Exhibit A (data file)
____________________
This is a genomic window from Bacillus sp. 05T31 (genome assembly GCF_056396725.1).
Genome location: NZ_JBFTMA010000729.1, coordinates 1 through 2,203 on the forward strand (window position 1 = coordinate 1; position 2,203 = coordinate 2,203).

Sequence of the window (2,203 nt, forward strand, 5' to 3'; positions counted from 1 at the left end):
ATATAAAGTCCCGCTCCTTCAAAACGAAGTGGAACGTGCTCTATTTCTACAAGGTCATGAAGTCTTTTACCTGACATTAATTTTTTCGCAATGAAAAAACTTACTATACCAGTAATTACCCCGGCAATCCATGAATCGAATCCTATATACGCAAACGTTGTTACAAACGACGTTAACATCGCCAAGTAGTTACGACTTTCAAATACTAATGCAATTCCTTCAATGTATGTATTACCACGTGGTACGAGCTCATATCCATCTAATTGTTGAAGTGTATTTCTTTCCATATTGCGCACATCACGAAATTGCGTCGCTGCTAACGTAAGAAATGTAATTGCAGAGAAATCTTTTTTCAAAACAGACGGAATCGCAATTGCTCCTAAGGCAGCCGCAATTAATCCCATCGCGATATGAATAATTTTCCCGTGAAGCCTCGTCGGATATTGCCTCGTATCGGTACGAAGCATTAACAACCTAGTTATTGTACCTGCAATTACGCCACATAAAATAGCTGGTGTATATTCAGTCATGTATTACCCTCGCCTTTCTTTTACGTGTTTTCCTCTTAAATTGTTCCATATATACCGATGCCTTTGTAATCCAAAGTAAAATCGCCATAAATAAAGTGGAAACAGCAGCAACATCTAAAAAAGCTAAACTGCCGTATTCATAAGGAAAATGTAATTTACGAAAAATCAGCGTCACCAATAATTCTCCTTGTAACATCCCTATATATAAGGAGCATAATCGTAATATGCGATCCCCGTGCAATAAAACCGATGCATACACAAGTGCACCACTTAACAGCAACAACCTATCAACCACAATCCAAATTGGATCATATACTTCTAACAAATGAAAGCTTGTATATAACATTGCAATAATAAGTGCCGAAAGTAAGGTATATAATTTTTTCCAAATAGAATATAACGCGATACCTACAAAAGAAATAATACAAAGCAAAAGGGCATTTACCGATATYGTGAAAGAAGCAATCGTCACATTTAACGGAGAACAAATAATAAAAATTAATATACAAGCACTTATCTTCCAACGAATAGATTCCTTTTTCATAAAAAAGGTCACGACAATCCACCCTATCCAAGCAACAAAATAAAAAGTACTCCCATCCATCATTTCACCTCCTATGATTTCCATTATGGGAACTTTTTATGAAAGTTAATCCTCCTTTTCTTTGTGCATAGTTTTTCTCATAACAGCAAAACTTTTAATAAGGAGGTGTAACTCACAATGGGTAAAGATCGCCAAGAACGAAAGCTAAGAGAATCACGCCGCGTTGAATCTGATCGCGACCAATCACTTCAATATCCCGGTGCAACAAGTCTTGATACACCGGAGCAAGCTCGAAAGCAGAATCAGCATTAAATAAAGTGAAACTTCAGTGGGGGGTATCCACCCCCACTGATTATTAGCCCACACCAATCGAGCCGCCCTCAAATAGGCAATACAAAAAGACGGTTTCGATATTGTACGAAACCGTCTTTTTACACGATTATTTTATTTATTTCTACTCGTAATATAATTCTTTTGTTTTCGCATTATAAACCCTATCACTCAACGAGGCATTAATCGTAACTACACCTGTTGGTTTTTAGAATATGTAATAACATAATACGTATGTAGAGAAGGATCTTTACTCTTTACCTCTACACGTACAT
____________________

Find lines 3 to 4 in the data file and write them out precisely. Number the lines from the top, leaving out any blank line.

Sequence of the window (2,203 nt, forward strand, 5' to 3'; positions counted from 1 at the left end):
ATATAAAGTCCCGCTCCTTCAAAACGAAGTGGAACGTGCTCTATTTCTACAAGGTCATGAAGTCTTTTACCTGACATTAATTTTTTCGCAATGAAAAAACTTACTATACCAGTAATTACCCCGGCAATCCATGAATCGAATCCTATATACGCAAACGTTGTTACAAACGACGTTAACATCGCCAAGTAGTTACGACTTTCAAATACTAATGCAATTCCTTCAATGTATGTATTACCACGTGGTACGAGCTCATATCCATCTAATTGTTGAAGTGTATTTCTTTCCATATTGCGCACATCACGAAATTGCGTCGCTGCTAACGTAAGAAATGTAATTGCAGAGAAATCTTTTTTCAAAACAGACGGAATCGCAATTGCTCCTAAGGCAGCCGCAATTAATCCCATCGCGATATGAATAATTTTCCCGTGAAGCCTCGTCGGATATTGCCTCGTATCGGTACGAAGCATTAACAACCTAGTTATTGTACCTGCAATTACGCCACATAAAATAGCTGGTGTATATTCAGTCATGTATTACCCTCGCCTTTCTTTTACGTGTTTTCCTCTTAAATTGTTCCATATATACCGATGCCTTTGTAATCCAAAGTAAAATCGCCATAAATAAAGTGGAAACAGCAGCAACATCTAAAAAAGCTAAACTGCCGTATTCATAAGGAAAATGTAATTTACGAAAAATCAGCGTCACCAATAATTCTCCTTGTAACATCCCTATATATAAGGAGCATAATCGTAATATGCGATCCCCGTGCAATAAAACCGATGCATACACAAGTGCACCACTTAACAGCAACAACCTATCAACCACAATCCAAATTGGATCATATACTTCTAACAAATGAAAGCTTGTATATAACATTGCAATAATAAGTGCCGAAAGTAAGGTATATAATTTTTTCCAAATAGAATATAACGCGATACCTACAAAAGAAATAATACAAAGCAAAAGGGCATTTACCGATATYGTGAAAGAAGCAATCGTCACATTTAACGGAGAACAAATAATAAAAATTAATATACAAGCACTTATCTTCCAACGAATAGATTCCTTTTTCATAAAAAAGGTCACGACAATCCACCCTATCCAAGCAACAAAATAAAAAGTACTCCCATCCATCATTTCACCTCCTATGATTTCCATTATGGGAACTTTTTATGAAAGTTAATCCTCCTTTTCTTTGTGCATAGTTTTTCTCATAACAGCAAAACTTTTAATAAGGAGGTGTAACTCACAATGGGTAAAGATCGCCAAGAACGAAAGCTAAGAGAATCACGCCGCGTTGAATCTGATCGCGACCAATCACTTCAATATCCCGGTGCAACAAGTCTTGATACACCGGAGCAAGCTCGAAAGCAGAATCAGCATTAAATAAAGTGAAACTTCAGTGGGGGGTATCCACCCCCACTGATTATTAGCCCACACCAATCGAGCCGCCCTCAAATAGGCAATACAAAAAGACGGTTTCGATATTGTACGAAACCGTCTTTTTACACGATTATTTTATTTATTTCTACTCGTAATATAATTCTTTTGTTTTCGCATTATAAACCCTATCACTCAACGAGGCATTAATCGTAACTACACCTGTTGGTTTTTAGAATATGTAATAACATAATACGTATGTAGAGAAGGATCTTTACTCTTTACCTCTACACGTACAT